Neil Armstrong gets all the credit for being the first man to walk on the moon, but it was Alan Shepard who recorded an American man’s first steps in the space race with the Soviets when he became the original U.S. astronaut to reach space, 55 years ago today.
Shepard was aboard the Mercury spacecraft, which launched him to suborbital heights on May 5, 1961. At the time, the U.S. was just getting into the space race after Russia had already beat them to the punch twice: initially with the USSR’s Sputnik 1 (first satellite in space) in 1957 and again just months before the Mercury mission when Yuri Gagarin became the first human in space on April 12, 1961.
It was a monumental achievement that showed the U.S. was close to catching up with its rival just a few years after establishing NASA. Shepard would also go on to command the Apollo 14 mission to the moon in which he became the first astronaut to hit a golf ball on the lunar rock.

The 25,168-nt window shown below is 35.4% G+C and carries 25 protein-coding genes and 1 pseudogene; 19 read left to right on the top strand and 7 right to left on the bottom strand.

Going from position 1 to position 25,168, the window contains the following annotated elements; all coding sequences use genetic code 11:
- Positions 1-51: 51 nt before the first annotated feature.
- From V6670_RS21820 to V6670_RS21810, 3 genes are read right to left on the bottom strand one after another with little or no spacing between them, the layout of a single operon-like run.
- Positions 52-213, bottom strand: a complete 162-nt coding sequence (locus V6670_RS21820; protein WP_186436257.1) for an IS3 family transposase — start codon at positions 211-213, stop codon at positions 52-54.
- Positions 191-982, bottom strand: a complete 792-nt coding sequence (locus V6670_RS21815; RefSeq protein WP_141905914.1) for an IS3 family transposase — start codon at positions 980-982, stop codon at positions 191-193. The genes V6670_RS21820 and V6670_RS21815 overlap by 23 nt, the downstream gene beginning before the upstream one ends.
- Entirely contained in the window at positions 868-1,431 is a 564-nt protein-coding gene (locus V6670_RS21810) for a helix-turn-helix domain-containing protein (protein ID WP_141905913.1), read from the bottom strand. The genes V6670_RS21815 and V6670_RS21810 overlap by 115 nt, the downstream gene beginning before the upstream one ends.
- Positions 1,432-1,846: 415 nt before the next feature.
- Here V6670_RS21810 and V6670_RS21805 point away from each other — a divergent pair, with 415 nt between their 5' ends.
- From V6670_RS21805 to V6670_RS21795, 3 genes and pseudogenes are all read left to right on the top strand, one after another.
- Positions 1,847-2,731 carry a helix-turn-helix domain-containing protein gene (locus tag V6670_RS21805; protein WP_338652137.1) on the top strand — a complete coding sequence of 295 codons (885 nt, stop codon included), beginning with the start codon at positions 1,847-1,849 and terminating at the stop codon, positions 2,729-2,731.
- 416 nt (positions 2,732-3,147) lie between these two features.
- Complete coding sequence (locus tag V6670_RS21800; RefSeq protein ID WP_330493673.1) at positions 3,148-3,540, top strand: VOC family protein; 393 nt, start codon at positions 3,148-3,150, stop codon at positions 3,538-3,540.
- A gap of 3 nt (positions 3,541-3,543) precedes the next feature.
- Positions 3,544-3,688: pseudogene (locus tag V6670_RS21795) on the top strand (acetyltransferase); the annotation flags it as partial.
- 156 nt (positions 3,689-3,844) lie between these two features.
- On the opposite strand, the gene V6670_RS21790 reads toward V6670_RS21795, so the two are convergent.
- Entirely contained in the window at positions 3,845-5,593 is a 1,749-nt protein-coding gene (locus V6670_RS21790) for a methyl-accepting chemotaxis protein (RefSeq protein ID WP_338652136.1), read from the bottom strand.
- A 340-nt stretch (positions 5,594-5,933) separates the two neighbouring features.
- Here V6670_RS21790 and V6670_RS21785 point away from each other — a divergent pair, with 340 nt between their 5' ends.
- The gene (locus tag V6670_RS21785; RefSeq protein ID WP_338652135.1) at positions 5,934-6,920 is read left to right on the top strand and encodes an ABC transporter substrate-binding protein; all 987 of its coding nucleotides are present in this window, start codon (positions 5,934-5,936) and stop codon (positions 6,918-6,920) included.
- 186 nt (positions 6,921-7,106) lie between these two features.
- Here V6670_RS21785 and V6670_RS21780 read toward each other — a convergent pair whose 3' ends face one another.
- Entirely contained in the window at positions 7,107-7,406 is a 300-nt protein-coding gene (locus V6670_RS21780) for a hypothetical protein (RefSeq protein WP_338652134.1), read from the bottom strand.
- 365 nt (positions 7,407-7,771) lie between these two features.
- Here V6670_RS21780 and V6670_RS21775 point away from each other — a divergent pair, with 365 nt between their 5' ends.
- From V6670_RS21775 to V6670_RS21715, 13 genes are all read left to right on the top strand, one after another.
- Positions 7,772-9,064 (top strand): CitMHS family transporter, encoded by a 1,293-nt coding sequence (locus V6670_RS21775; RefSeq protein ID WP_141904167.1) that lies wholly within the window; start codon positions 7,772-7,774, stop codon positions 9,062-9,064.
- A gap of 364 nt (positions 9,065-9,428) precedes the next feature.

Shepard died in 1998, so it’s unlikely he was ever able to foresee just how far space technology would progress in the coming years.
Today these sorts of suborbital missions are being completed by Blue Origin, the space company run by Jeff Bezos, CEO and founder of Amazon. However, Blue Origin’s technology is more advanced than what NASA had in 1961. The company has successfully launched and landed a reusable rocket three times now and says its passenger cabin offers more than 10 times the room Shepard had for his mission.
Shepard’s launch was steeped in uncertainty and pressure knowing that the eyes of the world were upon him. But now, Blue Origin is hoping to one day open up its services for commercial use to allow any aspiring astronaut to experience the weightlessness of space.
The company says it will court customers through a two-day experience in which they’ll be trained and shot off in the 60-foot tall reusable rocket flying at Mach 3 speeds before the passenger capsule detaches and travels just past the Karman line.
As cool as that experience may be (for what will surely be a steep price), it’s close to half the height Shepard flew on his first mission. Still, it’s a powerful statement and perspective on how far space travel has come in the 55 years since NASA’s first manned flight.